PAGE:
hermeneutics Paleontology Science

Unicorns are not mythological creatures

New fossil evidence shows that an animal, which could be described as a unicorn, once lived on earth. Quite apart from any folklore about magical horses this means the use of the word ‘unicorn’ in early English translations of the Bible is valid.

Like giants, dragons and cockatrices, as it now turns out unicorns also are not mythological creatures. I believe the notion developed that these are mythological stems from the assumption, born from disbelief, that the Bible is not an accurate record of either history nor of science.

I have already examined the claim that giants, dragons and cockatrices are mythological. Here I examine the claim that unicorns are mythological. And it may surprise you to find that they are not the product of an overactive imagination as people have believed. But we must first separate out the facts from the fiction, which may have developed from folklore, where they are alleged to have had wings and magical powers.

Figure 1: The unicorn isn’t just a myth, but it didn’t look like this either. Credit: GETTY (modified).

The word ‘unicorn(s)’ is mentioned in the King James English Bible many times. See Numbers 23:22 and 24:8 states “He [literally Hebrew El, meaning God] has as it were the strength of an unicorn” (KJVER). It was an extremely strong animal. Deuteronomy 33:17 mentions “the horns of unicorns”, which may indicate a two-horned animal. In Psalms 92:10 we read “But my horn shall You [God] exalt like the horn of an unicorn:” (KJVER). Here it had a single horn. And in Isaiah 34:7 the unicorns shall come down with them, and the bullocks with the bulls; …” (KJV).  Also it is mentioned in Job 39:9,10 and Psalms 22:21, 29:6.

The Hebrew word רְאֵם (r’em) is translated ‘unicorn’ in the earliest English translations. In other (old) language translations: Greek ‘μονοκερωτος’ (LXX, Septuagint, 200-300 BC), Latin ‘monocerotis’ (Jerome’s Biblia Sacra Vulgata Latina, or Latin Vulgate, 405 AD), German ‘Einhorns’ (Luther, 1545), Italian ‘liocorno’ (IDB, Giovanni Diodati Bibbia, 1649). Each of these may be translated ‘unicorn’.

The Hebrew word r’em is given the meaning ‘wild bull’ in the Mickelson’s Enhanced Strong’s Hebrew Dictionary. And in recent Bible translations it generally translated as ‘ox’ (BBE) ‘wild ox’ (ERV, ASV, NKJV, ISV) or ‘strong bull’ (NET) and in footnotes a synonym is sometimes given as a ‘wild bull’.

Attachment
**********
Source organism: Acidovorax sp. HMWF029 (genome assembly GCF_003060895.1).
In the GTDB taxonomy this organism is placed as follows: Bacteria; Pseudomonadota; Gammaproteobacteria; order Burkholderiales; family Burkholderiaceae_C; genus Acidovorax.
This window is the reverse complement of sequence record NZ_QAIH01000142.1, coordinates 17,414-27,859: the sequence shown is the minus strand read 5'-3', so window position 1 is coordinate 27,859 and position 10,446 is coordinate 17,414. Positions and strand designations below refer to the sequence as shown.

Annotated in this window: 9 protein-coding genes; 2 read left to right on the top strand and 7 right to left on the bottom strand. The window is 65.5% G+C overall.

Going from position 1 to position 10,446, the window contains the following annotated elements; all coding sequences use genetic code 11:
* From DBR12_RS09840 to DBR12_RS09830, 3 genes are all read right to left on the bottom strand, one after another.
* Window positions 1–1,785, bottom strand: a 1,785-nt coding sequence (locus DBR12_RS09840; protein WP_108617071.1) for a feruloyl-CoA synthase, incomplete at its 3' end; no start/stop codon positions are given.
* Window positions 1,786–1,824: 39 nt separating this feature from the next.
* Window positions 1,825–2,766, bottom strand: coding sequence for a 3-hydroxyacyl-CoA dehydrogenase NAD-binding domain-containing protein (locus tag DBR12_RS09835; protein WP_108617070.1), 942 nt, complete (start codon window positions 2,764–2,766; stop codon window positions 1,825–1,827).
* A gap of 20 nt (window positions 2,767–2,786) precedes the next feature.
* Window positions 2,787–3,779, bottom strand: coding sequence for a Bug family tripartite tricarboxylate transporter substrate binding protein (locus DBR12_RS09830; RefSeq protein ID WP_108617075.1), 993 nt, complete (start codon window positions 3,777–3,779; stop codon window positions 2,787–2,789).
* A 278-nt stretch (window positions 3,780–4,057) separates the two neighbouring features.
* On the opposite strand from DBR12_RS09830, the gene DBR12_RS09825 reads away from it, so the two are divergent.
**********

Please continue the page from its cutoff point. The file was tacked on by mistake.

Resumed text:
The Siberian unicorn

Towards the end of March 2016 the internet was a buzz with news that a newly discovered fossil was the remains of the famous unicorn.1-5 The stories state that a well-preserved fossilized skull found in Kazakhstan reveals that the unicorn was still alive and walking this earth a mere 29,000 years ago, according to evolutionary dating. The research was published in March in the American Journal of Applied Sciences.6 The researchers found remains of an extinct creature that had a single horn as shown in Fig. 2 (taken from Fig. 6 of their research paper).

Horn stem
Figure 2: Horn stem (taken from Fig. 6 Ref. 6)

Elasmotherium sibiricum (its scientific name) was thought to have vanished 350,000 years ago, but discovery of well-preserved skull indicates a somewhat more recent extinction. If we then take into account the global flood in Noah’s day, and the concomitant biblical dating scheme, divorced from evolutionary assumptions,7 it is reasonable to believe the fossil is further evidence of the global inundation. It is even possible that that the fossil resulted from some post-flood catastrophe.

A reconstruction of the animal, Elasmotherium sibiricum or the Siberian unicorn, from fossil evidence, as painted by Heinrich Harder, is shown in Fig. 3.

Painting of the Elasmotherium sibiricum or the ‘Siberian unicorn’ by Heinrich Harder. Credit: Public Domain
Figure 3: Painting of the Elasmotherium sibiricum or the Siberian unicorn. Credit: Public Domain
Figure 4: A Siberian unicorn’s reconstructed skull and horn. A two-horned (top) and one-horned (bottom) animal are shown. Credit: Ghedoghedo/Wikipedia. Image source.

Figure 4 shows a reconstruction of the skull and horn. From this it is easy to imagine some extinct rhinoceros type creature. One online article stated (my emphases added),3

After years of believing unicorns were nothing more than mystical fairytale creatures, researchers just definitively proved that they did actually exist — though, not as pretty horses with pearly white manes, wings, and horns.

Thanks to a newly discovered skull fossil found in the Pavlodar region of Kazakhstan, we now know that the unicorn — or “Elasmotherium sibiricum” — roamed the planet roughly 29,000 years ago and looked more like a rhinoceros than a horse.

The study … also revealed that these unicorns stood about six feet tall, measured 15 feet long, and weighed around 8,000 pounds— much larger than the horses we imagined them to be. The discovery is a total shock to scientists who initially thought they had gone extinct 350,000 years ago.

“Most likely, the south of Western Siberia was a [refuge], where this rhino had preserved the longest in comparison with the rest of the range,” Tomsk State University scientist Andrei Shpanksy noted in the research.